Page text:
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Alyssa Milano defends controversial sex strike in new op-ed: 'Sometimes we need an extreme response'

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  • Alyssa Milano
    Alyssa Milano
    American actress

Alyssa Milano’s call for women to go on a sex strike in protest over new anti-abortion legislation has sparked an outcry from many corners. On Monday, View co-host Meghan McCain, who supports measures like Georgia’s “heartbeat bill,” slammed the actress and activist for “telling women to use their bodies as a bargaining chip, [which] doesn’t feel very feminist.” Meanwhile, many women have argued that abstinence would amount to, in the words of one critic, “bribing men for equal rights with access to our bodies,” and have accused Milano of leaving out queer women. Others have simply mocked her proposal as being extreme.

But the former child star is standing her ground. In a new op-ed for CNN co-written by activist Waleisah Wilson, Milano acknowledges the controversy surrounding her sex strike, inspired by Aristophanes’s ancient Greek comedy, Lysistrata.

“Sure, it's been a mixed reaction, but it got the country talking about the GOP's undeniable war on women,” she wrote. “And let's face it, with so much going on every day in the news, sometimes we need an extreme response to get national attention.”

She goes on to outline what she calls “attempts to treat women as second-class citizens” and efforts to “take away all control pregnant people have over their own bodies.” That includes Georgia’s so-called “heartbeat bill,” which was signed last week and bans abortions in the state once a fetal heartbeat has been detected.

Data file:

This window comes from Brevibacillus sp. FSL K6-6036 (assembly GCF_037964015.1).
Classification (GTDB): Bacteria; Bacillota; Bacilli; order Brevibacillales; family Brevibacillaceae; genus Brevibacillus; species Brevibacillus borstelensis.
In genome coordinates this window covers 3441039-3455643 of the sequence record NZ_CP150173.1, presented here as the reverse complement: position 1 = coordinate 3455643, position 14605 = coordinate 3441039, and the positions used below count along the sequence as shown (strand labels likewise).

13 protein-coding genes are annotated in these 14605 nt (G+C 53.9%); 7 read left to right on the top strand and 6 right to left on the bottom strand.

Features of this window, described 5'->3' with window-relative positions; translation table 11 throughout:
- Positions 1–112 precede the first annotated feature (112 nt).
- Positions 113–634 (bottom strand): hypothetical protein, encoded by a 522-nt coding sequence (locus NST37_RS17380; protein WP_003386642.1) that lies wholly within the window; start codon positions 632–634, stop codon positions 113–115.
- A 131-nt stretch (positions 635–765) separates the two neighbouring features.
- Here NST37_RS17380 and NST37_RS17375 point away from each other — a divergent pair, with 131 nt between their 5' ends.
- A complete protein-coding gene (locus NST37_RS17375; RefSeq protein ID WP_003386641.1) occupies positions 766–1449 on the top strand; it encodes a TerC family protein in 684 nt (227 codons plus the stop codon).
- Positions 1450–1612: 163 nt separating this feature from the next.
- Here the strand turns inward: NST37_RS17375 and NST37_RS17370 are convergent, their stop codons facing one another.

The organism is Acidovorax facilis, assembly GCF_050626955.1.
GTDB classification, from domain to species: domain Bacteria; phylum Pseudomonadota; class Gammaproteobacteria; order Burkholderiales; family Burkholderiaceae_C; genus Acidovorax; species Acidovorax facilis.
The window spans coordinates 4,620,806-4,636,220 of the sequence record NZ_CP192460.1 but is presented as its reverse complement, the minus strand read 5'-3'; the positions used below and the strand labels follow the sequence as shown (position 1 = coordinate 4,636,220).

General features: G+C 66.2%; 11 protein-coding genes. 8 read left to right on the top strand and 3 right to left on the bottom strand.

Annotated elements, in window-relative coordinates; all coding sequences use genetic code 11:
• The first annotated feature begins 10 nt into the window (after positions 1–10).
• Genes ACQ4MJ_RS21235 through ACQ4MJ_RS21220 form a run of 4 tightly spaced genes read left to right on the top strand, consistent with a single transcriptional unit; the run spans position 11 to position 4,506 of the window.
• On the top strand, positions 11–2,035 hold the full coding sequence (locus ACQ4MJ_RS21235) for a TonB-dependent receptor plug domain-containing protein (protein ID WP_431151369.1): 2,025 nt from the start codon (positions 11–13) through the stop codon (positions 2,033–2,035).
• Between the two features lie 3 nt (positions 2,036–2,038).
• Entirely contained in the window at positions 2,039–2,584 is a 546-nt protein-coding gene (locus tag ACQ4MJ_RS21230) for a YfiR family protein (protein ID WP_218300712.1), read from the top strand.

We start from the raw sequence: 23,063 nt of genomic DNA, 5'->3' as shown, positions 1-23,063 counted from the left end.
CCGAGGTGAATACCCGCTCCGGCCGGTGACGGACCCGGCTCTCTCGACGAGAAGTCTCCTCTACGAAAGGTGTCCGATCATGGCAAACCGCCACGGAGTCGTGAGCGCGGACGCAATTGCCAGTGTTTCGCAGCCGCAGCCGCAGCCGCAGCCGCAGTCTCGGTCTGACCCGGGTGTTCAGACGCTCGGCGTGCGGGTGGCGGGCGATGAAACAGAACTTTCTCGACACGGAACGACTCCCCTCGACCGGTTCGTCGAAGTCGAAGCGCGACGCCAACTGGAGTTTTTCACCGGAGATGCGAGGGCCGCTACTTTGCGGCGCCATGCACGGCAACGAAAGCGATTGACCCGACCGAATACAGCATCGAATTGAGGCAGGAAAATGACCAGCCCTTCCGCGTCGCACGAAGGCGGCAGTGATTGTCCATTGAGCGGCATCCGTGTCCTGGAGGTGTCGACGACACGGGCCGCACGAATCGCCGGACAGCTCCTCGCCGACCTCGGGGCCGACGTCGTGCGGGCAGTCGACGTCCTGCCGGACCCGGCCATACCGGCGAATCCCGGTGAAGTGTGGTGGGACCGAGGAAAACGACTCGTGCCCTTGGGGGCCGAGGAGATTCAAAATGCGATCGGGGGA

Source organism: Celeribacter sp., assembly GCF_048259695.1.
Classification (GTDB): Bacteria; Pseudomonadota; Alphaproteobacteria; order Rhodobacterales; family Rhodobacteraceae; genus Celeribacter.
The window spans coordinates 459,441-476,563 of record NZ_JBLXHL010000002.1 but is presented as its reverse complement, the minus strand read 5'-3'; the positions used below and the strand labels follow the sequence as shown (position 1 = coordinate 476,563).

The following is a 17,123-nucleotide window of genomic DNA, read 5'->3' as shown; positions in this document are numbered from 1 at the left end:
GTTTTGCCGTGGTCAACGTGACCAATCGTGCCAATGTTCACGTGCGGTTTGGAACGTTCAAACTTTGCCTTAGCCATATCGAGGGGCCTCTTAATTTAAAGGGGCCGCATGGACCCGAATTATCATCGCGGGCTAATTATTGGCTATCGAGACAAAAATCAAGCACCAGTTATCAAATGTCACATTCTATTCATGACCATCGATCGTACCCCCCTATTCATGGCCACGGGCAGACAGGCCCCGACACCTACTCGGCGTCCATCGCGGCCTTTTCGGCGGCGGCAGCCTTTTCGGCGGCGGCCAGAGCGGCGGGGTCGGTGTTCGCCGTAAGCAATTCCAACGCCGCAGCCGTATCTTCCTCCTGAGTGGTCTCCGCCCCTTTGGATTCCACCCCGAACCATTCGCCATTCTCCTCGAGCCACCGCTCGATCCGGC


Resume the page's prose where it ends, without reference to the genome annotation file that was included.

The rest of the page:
“We must collectively reject these restrictions on our basic human rights and dignity in every way that we can,” she continued. “This flood of anti-abortion legislation is completely outrageous and an equally bold response is required. And, so, we call on all people whose rights are in danger to participate in a #SexStrike.”

She continued, “Laws restricting abortion rights and access are a targeted attempt to erase decades of hard-fought gains for women's autonomy. A #SexStrike is another way for people who have the potential to get pregnant to call attention to this systematic onslaught and assert the power to change our own destinies.”

Milano cited past lysistratic protests which have succeeded in prompting change, though she also noted the importance of supporting pro-choice-rights organizations through more traditional means as well.

“#SexStrike is a way to target straight, cisgender men so they may feel the physical consequences of our reproductive rights being systematically eliminated,” she said. “This form of protest has the potential to raise the issue far beyond the usual groups engaged in debates about reproductive health. It's a way to ignite conversation and help everyone understand the gravity of the situation and the immediate need for swift action.”

She concluded, “Our vision is a world where people can all thrive. We want everyone to live healthy lives and have control over their sexual and reproductive choices. Join us by not having sex until we achieve full bodily autonomy for all. It's time for a #SexStrike.”

But the actress also caused confusion with a tweet urging her supporters to “f*** on” because “we’ve earned our right to sexual pleasure.”

“Always keeping it so classy and tasteful,” read one sarcastic response. “Also, I'm confused. How are you advocating for a #SexStrike and suggesting women #F*** On at the same time?”

“Long gone are the days of the cute innocent girl from Who’s the Boss?” another commenter wrote. “You have become a foul-mouthed immoral middle aged woman.”

“Soooo... we can screw now?” added a commenter.

“Awwww sex strike is already canceled...?” read another comment. “Man I was so excited. Dumb on my part I guess to think for a second that feminists could practice any moral behavior though. My bad. Being hopeful really was a dumb idea lol.”

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